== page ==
The widening of the gap between rich and poor did not begin with the crisis. According to a study released by the Organization for Economic Cooperation and Development (OECD), however, the crisis fueled the development. Income inequality has increased faster between 2008 and 2010 than at any time during the previous 12 years - at least in most countries, OECD expert Michael Förster told DW.
Germany is one of the exceptions. Differences in income are less pronounced than on average in OECD states. During the first three years of the crisis, gross income for big, medium and low income earners increased, although marginally, Förster says - the reason being trade union restraint in bargaining negotiations.
Germany as an example
"From 2000 to 2005, that is: in the years before the crisis, Germany experienced an extreme rise in wage differentials, with a surge in low income jobs that didn't have social insurance," the analyst says. "That development peaked in 2005/2006 and jobs created since then are for the most part regular jobs requiring social security contributions."
As an export-oriented nation, Germany also benefitted from the weak euro, Förster says, adding that it allowed many companies to offer their goods at a lower price than global competitors.
Poverty does exist in Germany, however: according to the OECD study, about nine percent of Germans were poor in 2010, positioning Germany below the OECD average of 11 percent living in poverty.
Relative versus absolute poverty
But what exactly is poverty? Studies usually define poverty by a certain level of income - people below that threshold are considered poor. The OECD indicator uses a relative poverty measure: it is based on an individual country's average income - which constantly changes and in turn influences the poverty threshold.
In line with this definition, the percentage of poor people rose only slightly in OECD member countries during the crisis years.
But looking at absolute poverty rates is much more significant, Förster says. To measure absolute poverty, experts determine a country's average income in a given year - in this case 2005 - as the poverty threshold and check what percentage of the population slipped below that level during the years of crisis. The study found Italy, Spain and Greece - all highly indebted countries whose populations are grappling with strict austerity measures - were especially hard hit.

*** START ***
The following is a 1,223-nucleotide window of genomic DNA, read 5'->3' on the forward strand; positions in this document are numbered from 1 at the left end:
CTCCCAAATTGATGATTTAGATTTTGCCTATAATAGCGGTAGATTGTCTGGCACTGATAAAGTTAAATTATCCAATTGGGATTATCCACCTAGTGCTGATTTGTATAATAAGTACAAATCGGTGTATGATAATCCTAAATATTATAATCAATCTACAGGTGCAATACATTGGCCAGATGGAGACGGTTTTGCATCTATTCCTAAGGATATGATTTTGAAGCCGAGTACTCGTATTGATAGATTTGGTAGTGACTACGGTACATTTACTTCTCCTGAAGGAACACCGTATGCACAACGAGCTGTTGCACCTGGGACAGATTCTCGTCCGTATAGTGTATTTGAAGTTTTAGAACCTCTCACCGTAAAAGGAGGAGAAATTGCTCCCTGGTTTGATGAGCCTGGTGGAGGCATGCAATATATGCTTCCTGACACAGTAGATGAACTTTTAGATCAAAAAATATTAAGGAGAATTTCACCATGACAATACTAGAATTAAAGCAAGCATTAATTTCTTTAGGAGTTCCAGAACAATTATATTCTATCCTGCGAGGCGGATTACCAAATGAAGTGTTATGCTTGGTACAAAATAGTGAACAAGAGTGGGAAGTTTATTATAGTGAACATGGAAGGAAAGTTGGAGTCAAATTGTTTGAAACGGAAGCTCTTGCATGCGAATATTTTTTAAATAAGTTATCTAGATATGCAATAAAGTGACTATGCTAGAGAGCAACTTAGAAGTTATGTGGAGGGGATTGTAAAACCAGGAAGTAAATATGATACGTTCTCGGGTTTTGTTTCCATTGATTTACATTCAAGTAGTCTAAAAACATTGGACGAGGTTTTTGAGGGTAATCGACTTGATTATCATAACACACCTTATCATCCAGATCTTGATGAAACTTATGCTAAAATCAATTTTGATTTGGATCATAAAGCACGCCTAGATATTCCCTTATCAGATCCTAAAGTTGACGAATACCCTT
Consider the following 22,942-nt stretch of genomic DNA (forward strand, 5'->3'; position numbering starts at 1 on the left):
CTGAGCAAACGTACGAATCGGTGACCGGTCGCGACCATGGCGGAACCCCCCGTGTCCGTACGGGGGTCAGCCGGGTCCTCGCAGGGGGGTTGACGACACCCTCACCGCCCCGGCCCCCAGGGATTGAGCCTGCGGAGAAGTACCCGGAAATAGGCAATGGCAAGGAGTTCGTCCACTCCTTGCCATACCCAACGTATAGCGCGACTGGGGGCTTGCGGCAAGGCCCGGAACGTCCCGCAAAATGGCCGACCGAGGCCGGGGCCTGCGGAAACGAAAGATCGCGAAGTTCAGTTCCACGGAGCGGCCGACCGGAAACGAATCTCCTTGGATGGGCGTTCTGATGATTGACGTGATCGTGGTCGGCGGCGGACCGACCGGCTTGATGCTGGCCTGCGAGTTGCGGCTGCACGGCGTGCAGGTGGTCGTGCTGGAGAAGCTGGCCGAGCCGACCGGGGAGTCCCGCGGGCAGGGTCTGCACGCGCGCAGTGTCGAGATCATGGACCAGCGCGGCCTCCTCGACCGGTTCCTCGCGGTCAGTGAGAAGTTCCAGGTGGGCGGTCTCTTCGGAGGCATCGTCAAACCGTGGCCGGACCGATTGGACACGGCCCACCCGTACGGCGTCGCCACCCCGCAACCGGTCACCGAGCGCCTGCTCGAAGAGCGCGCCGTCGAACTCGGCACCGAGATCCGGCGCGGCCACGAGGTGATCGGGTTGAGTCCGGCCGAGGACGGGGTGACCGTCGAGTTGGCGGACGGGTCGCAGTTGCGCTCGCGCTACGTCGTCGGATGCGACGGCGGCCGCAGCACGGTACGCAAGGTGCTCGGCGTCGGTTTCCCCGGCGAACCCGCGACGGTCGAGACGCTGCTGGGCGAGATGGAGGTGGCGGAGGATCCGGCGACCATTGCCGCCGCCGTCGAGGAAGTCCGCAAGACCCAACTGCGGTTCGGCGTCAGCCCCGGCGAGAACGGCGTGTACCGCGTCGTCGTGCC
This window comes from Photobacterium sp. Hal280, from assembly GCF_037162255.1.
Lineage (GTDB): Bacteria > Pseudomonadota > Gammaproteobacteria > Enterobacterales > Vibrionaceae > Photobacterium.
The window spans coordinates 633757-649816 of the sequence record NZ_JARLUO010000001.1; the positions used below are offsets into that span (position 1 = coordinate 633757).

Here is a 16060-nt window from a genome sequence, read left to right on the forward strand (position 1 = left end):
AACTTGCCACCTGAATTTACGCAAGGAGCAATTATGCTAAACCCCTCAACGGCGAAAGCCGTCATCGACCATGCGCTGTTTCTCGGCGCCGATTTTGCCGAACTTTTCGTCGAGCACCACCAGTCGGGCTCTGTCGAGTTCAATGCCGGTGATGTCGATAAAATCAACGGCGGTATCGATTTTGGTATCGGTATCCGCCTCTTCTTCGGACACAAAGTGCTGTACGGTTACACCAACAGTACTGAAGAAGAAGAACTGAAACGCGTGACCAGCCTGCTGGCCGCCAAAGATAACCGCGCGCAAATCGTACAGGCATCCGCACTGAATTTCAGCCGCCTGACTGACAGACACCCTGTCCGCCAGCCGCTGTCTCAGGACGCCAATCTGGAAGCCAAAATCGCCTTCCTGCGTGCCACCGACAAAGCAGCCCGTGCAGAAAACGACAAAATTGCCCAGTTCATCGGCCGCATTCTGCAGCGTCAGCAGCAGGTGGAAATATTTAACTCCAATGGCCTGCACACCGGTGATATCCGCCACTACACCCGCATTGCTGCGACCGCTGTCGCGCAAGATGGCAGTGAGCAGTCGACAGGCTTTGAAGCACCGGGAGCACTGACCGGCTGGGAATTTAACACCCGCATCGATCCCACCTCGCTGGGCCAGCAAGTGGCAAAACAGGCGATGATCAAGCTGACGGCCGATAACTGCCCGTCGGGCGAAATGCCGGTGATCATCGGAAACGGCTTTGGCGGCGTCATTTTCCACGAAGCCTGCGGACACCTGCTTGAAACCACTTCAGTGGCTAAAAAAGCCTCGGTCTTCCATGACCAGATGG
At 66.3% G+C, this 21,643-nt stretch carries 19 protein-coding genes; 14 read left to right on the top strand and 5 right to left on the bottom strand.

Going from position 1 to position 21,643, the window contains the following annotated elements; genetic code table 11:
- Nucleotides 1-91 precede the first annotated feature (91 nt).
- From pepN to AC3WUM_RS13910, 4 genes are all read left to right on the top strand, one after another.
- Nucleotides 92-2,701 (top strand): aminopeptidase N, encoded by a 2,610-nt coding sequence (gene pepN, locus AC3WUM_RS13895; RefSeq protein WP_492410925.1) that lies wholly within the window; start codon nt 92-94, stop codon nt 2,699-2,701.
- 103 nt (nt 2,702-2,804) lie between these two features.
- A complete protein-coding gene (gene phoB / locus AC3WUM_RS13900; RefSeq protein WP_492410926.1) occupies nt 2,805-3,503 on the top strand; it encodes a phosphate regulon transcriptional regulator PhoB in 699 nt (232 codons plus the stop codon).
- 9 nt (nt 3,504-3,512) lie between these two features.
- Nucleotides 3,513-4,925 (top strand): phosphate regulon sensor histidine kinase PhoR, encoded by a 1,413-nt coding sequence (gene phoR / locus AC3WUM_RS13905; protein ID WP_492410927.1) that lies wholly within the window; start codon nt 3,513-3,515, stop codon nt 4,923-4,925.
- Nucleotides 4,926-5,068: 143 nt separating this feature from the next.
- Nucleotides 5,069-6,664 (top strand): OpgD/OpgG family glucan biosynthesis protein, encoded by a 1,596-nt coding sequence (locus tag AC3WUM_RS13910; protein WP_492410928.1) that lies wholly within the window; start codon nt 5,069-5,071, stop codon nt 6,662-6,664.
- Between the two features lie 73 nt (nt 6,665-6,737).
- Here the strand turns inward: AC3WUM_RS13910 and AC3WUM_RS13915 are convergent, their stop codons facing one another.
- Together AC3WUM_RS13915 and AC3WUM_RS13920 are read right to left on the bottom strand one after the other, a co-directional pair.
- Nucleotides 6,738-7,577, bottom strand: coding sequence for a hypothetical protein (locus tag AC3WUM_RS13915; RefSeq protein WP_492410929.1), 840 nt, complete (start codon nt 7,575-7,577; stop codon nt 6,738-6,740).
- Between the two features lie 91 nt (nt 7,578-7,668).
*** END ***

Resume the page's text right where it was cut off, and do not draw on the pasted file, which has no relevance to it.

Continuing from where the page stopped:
Mainly young people, in particular in the aforementioned countries, are plagued by financial worries, Förster says. He adds that, again, Germany is an exception because most young Germans managed to find employment. Young people and families in most other European countries lost a good part of their income, Förster says. By comparison, people over the age of 60 lost less.
Closing the gap
The OECD expert is convinced education is a key to solving the poverty issue. A highly educated population is a guarantor for making sure the gap between high and low incomes does not widen too much. Christoph Schröder of the Cologne Institute for Economic Research (IW) agrees, and points out an additional necessity: more child day care centers to allow in particular single parents to more easily combine work and family.
Both experts conclude increased social benefits are not the solution to lead people out of poverty and close the gap between rich and poor. Welfare systems might have been able to absorb some losses as the crisis began to unfold, Förster says. But now, he adds, it is time for politics to get involved, by taking a critical look at existing cuts in public expenditure. The gap between rich and poor must not be allowed to widen, he warns, and above all, belt-tightening measures should not come at the expense of the poorest people.